Portrait of resilience #1: meet Hackney’s Daniel Pope

As part of the Climate Refresh series, Eastlondonlines has interviewed four local environmental champions to ask how they stay positive in a time of apathy and anxiety. First up, the architect Daniel Pope

Name:Daniel Pope
Occupation:architect and ceramic materials researcher
Top Tip:“Stop looking randomly for sustainability problems to fix and think first about the places and activities you love.”

Tell us about the sustainability challenge you’re working on:

I’m currently looking at a huge problem we have in the UK related to how we insulate our existing housing stock. In London, brick makes up most of the residential buildings we see all around us, which means solid wall terraces with no cavity space. These types of structures, while great in terms of durability, are really poor when it comes to insulating, and as a result, poor insulation is contributing to 14 per cent of UK carbon emissions. It’s bad for the planet and it’s expensive for people so really insulating our homes should be one of the government’s top priorities.

Do you remember when you first took an interest in sustainability?:

I was always interested in clay, I think it’s a beautiful material and I’m really drawn to materials that are locally abundant. In London, before it was a metropolitan city, it was a landscape of dug-up brick fields, with most buildings using the local clay to create simple homes.

Studying at the Bartlett School of Architecture, I kept coming back to this idea of how to revive that type of localised material practice and as part of my research I looked at solutions to insulate brick buildings. I realised most retrofit projects relied on toxic petrochemicals to over-clad bricks, with render then being applied to seal everything in. The problem with this method is, it traps moisture inside, causing rising damp, black mould, and of course it has negative impacts on the health of residents. On top of that, the approach massively shortens the lifespan of buildings from 150-250 years to closer to 20. So for me it was a gaping problem and that’s when the concept of sustainability really came into the mix. 

How are you working to solve this environmental problem?: 

When I first started thinking about solutions to the retrofit problem, I began by revisiting the existing material culture of the area and realised we were still sitting on this huge stockpile of London clay. Not only that, but big developers were constantly digging out and extracting the material for construction, sending the majority of it to be dumped in landfill. I just thought, why aren’t we using that durable, breathable, natural material? So my current project explores ways you can create new insulated solutions by wrapping existing houses in a layer of cavity-filled, 3D-printed clay bricks.

We 3D scan the existing architecture and use robots to print clay bricks that perfectly wrap around the structures. This allows us to create an insulating veneer that also preserves the character details of the buildings, like skirting around external window and door frames or, on older buildings, ornate stone carvings. The challenge is really providing over-cladding in a sustainable material, whilst not destroying the personality of historic cityscapes. I like to think it’s conservation, insulation and innovation wrapped up in a warm hug.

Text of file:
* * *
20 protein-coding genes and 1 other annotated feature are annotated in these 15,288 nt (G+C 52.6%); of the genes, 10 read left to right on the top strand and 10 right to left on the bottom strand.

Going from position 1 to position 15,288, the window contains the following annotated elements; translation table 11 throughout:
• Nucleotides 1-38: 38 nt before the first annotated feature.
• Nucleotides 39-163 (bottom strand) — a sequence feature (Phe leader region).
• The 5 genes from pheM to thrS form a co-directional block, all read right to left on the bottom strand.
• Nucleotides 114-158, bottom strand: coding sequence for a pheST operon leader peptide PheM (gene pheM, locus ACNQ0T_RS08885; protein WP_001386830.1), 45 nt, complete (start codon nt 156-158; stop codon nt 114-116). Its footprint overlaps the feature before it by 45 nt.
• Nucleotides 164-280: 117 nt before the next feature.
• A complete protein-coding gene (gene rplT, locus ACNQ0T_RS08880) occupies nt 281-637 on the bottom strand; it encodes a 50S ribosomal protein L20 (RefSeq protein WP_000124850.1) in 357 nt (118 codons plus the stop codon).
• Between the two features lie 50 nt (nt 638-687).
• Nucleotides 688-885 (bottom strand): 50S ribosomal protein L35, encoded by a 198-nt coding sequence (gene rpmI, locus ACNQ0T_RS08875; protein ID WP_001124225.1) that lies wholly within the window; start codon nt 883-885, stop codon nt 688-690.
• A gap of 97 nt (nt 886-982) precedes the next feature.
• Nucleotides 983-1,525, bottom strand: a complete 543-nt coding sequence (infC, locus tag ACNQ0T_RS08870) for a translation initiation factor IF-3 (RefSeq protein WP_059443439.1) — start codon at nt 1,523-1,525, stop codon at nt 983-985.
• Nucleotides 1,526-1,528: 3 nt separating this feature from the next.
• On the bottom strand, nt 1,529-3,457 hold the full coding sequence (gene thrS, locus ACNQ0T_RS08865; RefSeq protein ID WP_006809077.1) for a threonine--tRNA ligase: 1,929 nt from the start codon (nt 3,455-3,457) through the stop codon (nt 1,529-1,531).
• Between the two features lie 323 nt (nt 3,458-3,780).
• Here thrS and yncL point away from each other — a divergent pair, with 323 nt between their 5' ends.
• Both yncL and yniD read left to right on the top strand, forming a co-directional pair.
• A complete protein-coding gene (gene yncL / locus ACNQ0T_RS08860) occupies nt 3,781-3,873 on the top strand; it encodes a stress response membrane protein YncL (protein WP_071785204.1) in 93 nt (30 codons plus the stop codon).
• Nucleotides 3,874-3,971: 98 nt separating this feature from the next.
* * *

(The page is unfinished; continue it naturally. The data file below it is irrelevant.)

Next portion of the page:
Dan producing proof of concept bricks at Here East, Hackney Wick, Pic: Kate Balding

How do you experience climate fatigue or anxiety?:

It’s funny, the anxiety is something I mainly feel outside of work and sometimes I think seriously about whether I would want kids. But when I’m working, I find I actually do well within constraints and I like to have a reason why I’m doing something. So, in that sense, the fear has also been a source of motivation.

Of course, there are days where I feel like I can’t keep up, that we aren’t working fast enough, but focusing on a small area where I can apply my interests to make a difference, that helps keep the momentum. That and mentorship. I’ve had the most incredible mentor in Sabine Zetteler who saw something in me and by spotlighting my work it provided a huge boost to carry on. She reminds me that people and communities have an incredible capacity to bring you up, and I try to do the same by encouraging others into the sustainability space. 

Any parting advice for how to get through climate fatigue or anxiety?:

This might sound controversial, but in a way, I think we need to step away from the sustainability-first approach. As an architect I love design. That’s what gets my creative juices flowing, and whilst I’m fully behind sustainability, I understand why, for most people, it’s just not what gets them up in the morning. So I think my advice would be to stop randomly looking for sustainability problems to fix and think first about the places and activities you love. Then, from there, you can work out ways to bring sustainability in to make that hobby, job or community even better. I think that’s how you get through fatigue, make a difference and find a way to remain inspired.   

I also think we can’t cling on to the idea of “getting back” to something lost. Part of life is that things change, and that also means we can discover new and interesting ways of doing things, better ways of doing things. For me, there’s so much excitement in that and where society can go. In architecture maybe it’s new material practices, extending community co-design, or bringing artists into architectural vision boards. You can do all this while still honouring roots and heritage but you gain all this freedom to explore.

The process of 3D printing clay bricks for retrofit out of London clay.
Pics: Kate Balding

Want to learn more about local responses to the climate crisis? See the rest of the Climate Refresh series here.

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